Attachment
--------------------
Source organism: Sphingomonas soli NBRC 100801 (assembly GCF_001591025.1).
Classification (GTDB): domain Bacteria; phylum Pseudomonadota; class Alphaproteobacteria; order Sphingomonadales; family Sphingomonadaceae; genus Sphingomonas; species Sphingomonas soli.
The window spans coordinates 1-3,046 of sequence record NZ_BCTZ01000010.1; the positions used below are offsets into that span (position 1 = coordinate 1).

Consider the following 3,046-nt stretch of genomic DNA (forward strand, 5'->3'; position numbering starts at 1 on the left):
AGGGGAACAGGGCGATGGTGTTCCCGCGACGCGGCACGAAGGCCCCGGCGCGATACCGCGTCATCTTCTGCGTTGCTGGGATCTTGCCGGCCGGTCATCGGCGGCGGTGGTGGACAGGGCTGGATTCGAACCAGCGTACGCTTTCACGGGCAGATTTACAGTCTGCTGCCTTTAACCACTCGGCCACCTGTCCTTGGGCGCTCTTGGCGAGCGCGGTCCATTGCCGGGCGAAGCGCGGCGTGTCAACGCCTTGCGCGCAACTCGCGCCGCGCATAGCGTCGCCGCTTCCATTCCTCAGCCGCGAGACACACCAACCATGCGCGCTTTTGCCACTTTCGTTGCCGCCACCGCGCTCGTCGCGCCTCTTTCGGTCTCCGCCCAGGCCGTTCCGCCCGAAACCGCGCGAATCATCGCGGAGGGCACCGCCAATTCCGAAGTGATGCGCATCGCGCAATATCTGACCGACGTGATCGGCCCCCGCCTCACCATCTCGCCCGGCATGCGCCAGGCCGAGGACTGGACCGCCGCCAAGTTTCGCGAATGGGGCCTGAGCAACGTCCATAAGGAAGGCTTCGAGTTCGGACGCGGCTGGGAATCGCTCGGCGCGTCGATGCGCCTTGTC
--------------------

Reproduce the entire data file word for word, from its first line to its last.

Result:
Source organism: Sphingomonas soli NBRC 100801 (assembly GCF_001591025.1).
Classification (GTDB): domain Bacteria; phylum Pseudomonadota; class Alphaproteobacteria; order Sphingomonadales; family Sphingomonadaceae; genus Sphingomonas; species Sphingomonas soli.
The window spans coordinates 1-3,046 of sequence record NZ_BCTZ01000010.1; the positions used below are offsets into that span (position 1 = coordinate 1).

Consider the following 3,046-nt stretch of genomic DNA (forward strand, 5'->3'; position numbering starts at 1 on the left):
AGGGGAACAGGGCGATGGTGTTCCCGCGACGCGGCACGAAGGCCCCGGCGCGATACCGCGTCATCTTCTGCGTTGCTGGGATCTTGCCGGCCGGTCATCGGCGGCGGTGGTGGACAGGGCTGGATTCGAACCAGCGTACGCTTTCACGGGCAGATTTACAGTCTGCTGCCTTTAACCACTCGGCCACCTGTCCTTGGGCGCTCTTGGCGAGCGCGGTCCATTGCCGGGCGAAGCGCGGCGTGTCAACGCCTTGCGCGCAACTCGCGCCGCGCATAGCGTCGCCGCTTCCATTCCTCAGCCGCGAGACACACCAACCATGCGCGCTTTTGCCACTTTCGTTGCCGCCACCGCGCTCGTCGCGCCTCTTTCGGTCTCCGCCCAGGCCGTTCCGCCCGAAACCGCGCGAATCATCGCGGAGGGCACCGCCAATTCCGAAGTGATGCGCATCGCGCAATATCTGACCGACGTGATCGGCCCCCGCCTCACCATCTCGCCCGGCATGCGCCAGGCCGAGGACTGGACCGCCGCCAAGTTTCGCGAATGGGGCCTGAGCAACGTCCATAAGGAAGGCTTCGAGTTCGGACGCGGCTGGGAATCGCTCGGCGCGTCGATGCGCCTTGTC